Bobwhites are omnivores, eating both animals and plants. Most of the animals they eat are invertebrates such as spiders, grasshoppers, snails, ants, and beetles.  Plant matter includes fruits, berries, and seeds. For adults, about eighty-five percent of their diet consists of vegetation, while the rest is insects. Young bobwhites are pretty much the opposite, eating mostly insects but occasionally plants. The food for each day also depends largely on the season. During the summer, insects are more plentiful, and the adults may eat more insects than normal. Winter kills most of the insects or forces them to seek shelter. Due to this, adults probably eat almost completely plant matter in the winter.


The most recognizable call of these birds is the “bob-WHITE” call from which they get their name. During this call, the pitch will rise a whole octave in between the widely-spaced syllables. There are several other calls including one that sounds like “hoyee”. Click here to listen to some their different calls. Warning calls, which are not included at that link, are rapidly whistled.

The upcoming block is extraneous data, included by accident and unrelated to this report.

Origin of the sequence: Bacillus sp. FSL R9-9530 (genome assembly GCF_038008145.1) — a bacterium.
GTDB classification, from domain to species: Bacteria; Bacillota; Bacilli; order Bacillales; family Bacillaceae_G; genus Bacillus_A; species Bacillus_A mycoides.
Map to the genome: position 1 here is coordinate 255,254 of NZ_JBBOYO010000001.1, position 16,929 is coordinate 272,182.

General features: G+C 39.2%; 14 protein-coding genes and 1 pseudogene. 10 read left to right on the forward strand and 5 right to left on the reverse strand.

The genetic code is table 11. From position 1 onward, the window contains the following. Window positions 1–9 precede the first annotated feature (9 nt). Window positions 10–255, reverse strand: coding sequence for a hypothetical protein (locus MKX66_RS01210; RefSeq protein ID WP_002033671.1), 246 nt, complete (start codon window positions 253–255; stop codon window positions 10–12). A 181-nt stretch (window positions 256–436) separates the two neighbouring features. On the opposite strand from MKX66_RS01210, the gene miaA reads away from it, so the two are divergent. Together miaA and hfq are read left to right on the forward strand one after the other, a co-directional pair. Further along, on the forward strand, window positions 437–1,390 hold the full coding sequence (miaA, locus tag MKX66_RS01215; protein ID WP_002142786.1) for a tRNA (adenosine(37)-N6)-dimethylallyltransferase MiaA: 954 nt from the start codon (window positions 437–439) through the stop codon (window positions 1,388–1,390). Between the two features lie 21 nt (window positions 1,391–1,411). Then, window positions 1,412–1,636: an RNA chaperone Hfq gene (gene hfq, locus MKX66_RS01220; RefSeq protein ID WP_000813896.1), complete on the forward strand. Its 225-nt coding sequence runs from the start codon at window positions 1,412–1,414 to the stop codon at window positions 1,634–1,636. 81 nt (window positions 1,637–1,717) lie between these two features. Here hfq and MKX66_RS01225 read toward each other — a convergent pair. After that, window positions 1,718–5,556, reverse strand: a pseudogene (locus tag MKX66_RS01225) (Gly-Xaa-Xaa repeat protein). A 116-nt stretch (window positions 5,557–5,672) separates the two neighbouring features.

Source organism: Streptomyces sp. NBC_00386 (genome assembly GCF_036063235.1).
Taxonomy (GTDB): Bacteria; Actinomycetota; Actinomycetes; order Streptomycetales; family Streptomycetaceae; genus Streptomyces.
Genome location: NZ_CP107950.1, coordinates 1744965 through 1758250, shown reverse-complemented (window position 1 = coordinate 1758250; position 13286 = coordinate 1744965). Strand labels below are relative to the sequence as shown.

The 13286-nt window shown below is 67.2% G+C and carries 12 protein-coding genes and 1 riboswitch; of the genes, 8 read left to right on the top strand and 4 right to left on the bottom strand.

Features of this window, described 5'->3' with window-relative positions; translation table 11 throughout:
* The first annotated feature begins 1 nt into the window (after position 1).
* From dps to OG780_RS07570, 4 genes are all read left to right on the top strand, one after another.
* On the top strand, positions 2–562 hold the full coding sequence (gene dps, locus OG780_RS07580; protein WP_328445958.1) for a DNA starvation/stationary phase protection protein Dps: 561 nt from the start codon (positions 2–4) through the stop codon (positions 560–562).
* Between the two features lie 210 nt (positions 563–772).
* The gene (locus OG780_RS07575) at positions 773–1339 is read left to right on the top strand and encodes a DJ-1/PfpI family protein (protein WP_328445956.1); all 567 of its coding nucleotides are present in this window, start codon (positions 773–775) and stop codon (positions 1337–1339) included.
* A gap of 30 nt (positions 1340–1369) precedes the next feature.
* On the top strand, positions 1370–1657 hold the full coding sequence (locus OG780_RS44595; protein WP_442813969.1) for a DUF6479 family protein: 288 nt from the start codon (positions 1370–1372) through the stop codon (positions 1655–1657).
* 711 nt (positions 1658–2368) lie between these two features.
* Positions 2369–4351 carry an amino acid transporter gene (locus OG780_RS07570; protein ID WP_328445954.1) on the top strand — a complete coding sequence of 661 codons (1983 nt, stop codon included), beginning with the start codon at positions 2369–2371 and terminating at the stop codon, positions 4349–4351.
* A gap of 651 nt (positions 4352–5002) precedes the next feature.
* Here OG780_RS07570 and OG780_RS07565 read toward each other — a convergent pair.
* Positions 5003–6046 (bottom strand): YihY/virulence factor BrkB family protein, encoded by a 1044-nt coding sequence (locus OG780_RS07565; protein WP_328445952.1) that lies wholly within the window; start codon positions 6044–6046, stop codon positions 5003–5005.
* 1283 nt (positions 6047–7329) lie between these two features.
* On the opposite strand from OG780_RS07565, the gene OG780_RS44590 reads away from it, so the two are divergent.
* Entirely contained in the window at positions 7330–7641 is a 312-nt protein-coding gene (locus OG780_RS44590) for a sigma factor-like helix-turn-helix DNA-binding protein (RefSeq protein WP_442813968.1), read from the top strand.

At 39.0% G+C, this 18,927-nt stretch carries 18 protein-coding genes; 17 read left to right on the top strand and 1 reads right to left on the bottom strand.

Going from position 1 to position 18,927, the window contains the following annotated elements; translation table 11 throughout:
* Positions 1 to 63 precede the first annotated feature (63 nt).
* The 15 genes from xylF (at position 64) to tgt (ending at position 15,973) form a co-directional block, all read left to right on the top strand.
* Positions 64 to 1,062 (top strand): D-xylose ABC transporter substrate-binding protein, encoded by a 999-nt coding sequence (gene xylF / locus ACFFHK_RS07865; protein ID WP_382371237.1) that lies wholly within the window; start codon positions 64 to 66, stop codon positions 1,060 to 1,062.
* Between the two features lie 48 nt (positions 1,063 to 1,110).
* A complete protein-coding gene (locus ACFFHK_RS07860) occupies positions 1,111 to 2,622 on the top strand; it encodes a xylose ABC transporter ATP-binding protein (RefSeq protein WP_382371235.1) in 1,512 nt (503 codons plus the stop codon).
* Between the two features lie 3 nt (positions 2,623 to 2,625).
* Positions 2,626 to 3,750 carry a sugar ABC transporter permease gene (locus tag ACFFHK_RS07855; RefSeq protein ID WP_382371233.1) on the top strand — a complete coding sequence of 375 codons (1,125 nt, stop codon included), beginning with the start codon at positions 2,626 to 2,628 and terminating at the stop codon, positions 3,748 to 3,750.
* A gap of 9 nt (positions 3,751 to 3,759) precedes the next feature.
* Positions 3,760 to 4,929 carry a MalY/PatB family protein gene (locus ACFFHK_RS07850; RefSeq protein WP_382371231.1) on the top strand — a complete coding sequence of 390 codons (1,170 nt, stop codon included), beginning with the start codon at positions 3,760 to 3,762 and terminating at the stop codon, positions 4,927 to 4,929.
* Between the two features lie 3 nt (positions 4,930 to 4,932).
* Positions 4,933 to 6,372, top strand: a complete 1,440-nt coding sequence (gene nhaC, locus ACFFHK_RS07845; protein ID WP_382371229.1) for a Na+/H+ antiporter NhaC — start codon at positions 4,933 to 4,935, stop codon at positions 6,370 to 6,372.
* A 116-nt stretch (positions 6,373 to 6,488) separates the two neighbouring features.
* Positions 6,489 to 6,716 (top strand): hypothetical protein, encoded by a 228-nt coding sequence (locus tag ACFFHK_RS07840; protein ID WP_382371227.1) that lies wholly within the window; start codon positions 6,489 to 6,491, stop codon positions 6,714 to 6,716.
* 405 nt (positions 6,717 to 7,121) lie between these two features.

Bobwhites like living in fields, grasslands, and open woodlands. Nests are normally found within thirty feet from a change of landscape and within fifty feet from a place of bare ground. This may give them more room to move around and the bare ground gives them a place to take flight if need be. If living in forests, bobwhites prefer areas where the growth is not as thick such as areas recovering from fires, agriculture, or the cutting down of trees.

 Mating and nests